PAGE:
Pakistan's Stocks Rally After Amnesty to Lure Overseas Money
(Bloomberg) -- Pakistan’s stocks rose to the highest in eight months after Prime Minister Shahid Khaqan Abbasi announced an amnesty scheme and income tax cuts aimed at combating rampant avoidance in an attempt to shore up the country’s deteriorating finances.
The government has proposed a one-time amnesty scheme allowing Pakistanis to repatriate funds from overseas after paying a 2 percent cash tax till June, Abbasi told reporters in Islamabad on Thursday. The nation’s benchmark KSE100 Index gained as much as 1.3 percent in Karachi on Friday.
“Unlike the past ones, this would be one of Pakistan’s most successful amnesty schemes,” said Muzzammil Aslam, chief executive officer at EFG Hermes Pakistan Ltd. “The way this amnesty scheme has been designed, specially its rate -- is next to free” for cash repatriation. Though many “will not take the risk to bring their assets back to Pakistan.”
Lenders including the International Monetary Fund have repeatedly shown concern over Pakistan’s tax-to-GDP ratio of about 12 percent, which is among the lowest globally and less than 1 percent of the nation’s 200 million people pay taxes. Past attempts to force people to pay taxes have been met with resistance and strikes by businesses, while various amnesty plans have failed to boost revenues.
“Pay your taxes,” said Abbasi, who flagged the new amnesty and tax plans to Bloomberg in an interview in February. “The nation can’t progress without paying taxes.”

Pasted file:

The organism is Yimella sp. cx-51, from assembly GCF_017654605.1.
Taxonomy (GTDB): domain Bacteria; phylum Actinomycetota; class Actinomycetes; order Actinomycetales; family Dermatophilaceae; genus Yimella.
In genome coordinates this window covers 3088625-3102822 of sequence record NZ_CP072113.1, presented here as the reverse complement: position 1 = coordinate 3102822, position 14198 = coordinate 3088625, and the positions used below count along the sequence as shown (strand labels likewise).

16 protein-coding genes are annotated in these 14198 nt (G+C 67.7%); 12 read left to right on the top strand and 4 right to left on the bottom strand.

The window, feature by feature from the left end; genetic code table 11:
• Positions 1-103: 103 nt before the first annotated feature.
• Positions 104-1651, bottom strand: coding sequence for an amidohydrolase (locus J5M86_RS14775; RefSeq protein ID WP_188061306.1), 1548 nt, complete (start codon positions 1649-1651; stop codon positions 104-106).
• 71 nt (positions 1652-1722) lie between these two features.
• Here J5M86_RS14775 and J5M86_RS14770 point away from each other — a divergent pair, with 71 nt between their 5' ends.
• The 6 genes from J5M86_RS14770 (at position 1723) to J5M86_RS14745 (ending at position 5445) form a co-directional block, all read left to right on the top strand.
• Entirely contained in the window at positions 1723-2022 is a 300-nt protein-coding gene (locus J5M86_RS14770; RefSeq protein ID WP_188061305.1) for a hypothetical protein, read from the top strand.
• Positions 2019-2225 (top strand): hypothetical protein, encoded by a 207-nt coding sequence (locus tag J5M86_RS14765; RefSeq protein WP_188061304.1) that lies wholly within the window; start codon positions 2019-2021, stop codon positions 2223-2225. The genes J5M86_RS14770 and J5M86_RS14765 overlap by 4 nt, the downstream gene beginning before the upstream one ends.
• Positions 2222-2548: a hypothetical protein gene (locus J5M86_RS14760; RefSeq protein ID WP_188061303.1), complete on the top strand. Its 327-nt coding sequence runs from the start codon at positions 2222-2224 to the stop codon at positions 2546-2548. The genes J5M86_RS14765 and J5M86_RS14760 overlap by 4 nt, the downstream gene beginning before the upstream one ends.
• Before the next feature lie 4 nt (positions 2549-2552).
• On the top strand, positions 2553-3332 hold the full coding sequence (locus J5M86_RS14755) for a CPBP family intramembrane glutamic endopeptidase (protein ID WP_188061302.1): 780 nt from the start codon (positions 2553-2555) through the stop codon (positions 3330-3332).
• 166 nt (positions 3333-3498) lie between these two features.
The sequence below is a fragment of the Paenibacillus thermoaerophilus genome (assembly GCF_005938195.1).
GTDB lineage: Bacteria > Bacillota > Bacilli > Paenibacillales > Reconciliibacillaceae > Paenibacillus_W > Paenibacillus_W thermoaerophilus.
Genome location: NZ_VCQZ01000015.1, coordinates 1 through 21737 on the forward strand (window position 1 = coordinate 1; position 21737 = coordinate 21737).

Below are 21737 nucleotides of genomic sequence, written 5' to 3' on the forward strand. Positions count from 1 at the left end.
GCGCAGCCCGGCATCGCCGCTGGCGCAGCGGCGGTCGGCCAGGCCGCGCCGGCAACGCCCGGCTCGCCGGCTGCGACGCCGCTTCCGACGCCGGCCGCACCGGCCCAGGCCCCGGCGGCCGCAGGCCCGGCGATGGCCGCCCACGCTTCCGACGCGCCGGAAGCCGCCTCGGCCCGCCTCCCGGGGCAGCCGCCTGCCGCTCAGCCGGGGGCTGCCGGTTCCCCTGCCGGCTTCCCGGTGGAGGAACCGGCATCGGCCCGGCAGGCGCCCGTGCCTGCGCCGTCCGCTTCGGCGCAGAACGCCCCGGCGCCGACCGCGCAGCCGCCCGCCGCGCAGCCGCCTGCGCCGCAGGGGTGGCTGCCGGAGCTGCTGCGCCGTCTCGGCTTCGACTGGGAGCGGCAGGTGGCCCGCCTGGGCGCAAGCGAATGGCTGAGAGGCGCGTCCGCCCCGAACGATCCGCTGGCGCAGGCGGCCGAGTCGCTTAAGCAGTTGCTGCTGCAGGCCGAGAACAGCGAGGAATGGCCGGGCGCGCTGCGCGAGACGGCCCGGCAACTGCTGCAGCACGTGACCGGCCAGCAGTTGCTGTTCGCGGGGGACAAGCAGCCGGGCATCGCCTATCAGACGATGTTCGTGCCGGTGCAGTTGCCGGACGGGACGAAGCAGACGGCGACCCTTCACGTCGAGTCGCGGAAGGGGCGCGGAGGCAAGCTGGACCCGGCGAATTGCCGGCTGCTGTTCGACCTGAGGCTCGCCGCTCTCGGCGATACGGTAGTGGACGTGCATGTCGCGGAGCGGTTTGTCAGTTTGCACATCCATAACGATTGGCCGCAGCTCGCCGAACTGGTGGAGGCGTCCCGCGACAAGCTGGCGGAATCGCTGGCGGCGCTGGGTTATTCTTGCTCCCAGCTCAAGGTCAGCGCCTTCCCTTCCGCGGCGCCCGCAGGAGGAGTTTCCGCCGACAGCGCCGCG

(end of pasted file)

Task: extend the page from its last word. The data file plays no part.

Abbasi said income-tax rates would be slashed to between 5 percent to 15 percent from a maximum of 30 percent and the government would use a national database to profile citizens in a bid to clampdown on non-payers from the fiscal year starting July.
The opposition groups including the Pakistan Peoples Party -- co-led by former President Asif Ali Zardari and Chairman Bilawal Bhutto Zardari -- and the Pakistan Tehreek-e-Insaf of former cricket star Imran Khan, opposed the amnesty plan. The plan “will be opposed in Parliament,” Raza Rabbani, an opposition leader, said in a statement. “Such schemes are a license for big business to commit illegal acts and then get the opportunity of legalizing their ill-gotten wealth.”
With elections scheduled for July or August, the South Asian nation has been weathering political instability and economic stress for the past year. Pakistan’s current account deficit has risen by 50 percent in the eight months ended February and foreign exchange reserves are deteriorating at the fastest pace in Asia. That prompted the finance ministry to raise $2.5 billion from global bonds and sukuk in November and the central bank has also devalued the rupee twice since December.
Pakistanis hold $150 billion in undeclared offshore assets, according to an estimate by Syed Muhammad Shabbar Zaidi, a partner at Karachi-based A.F. Ferguson & Co. -- an affiliate of PricewaterhouseCoopers LLP. The stash comprises $80 billion in property and bank deposits, $20 billion in local stocks held in foreign accounts -- about a fifth of the bourse’s market value -- and $50 billion in assets such as manufacturing concerns, according to Zaidi.
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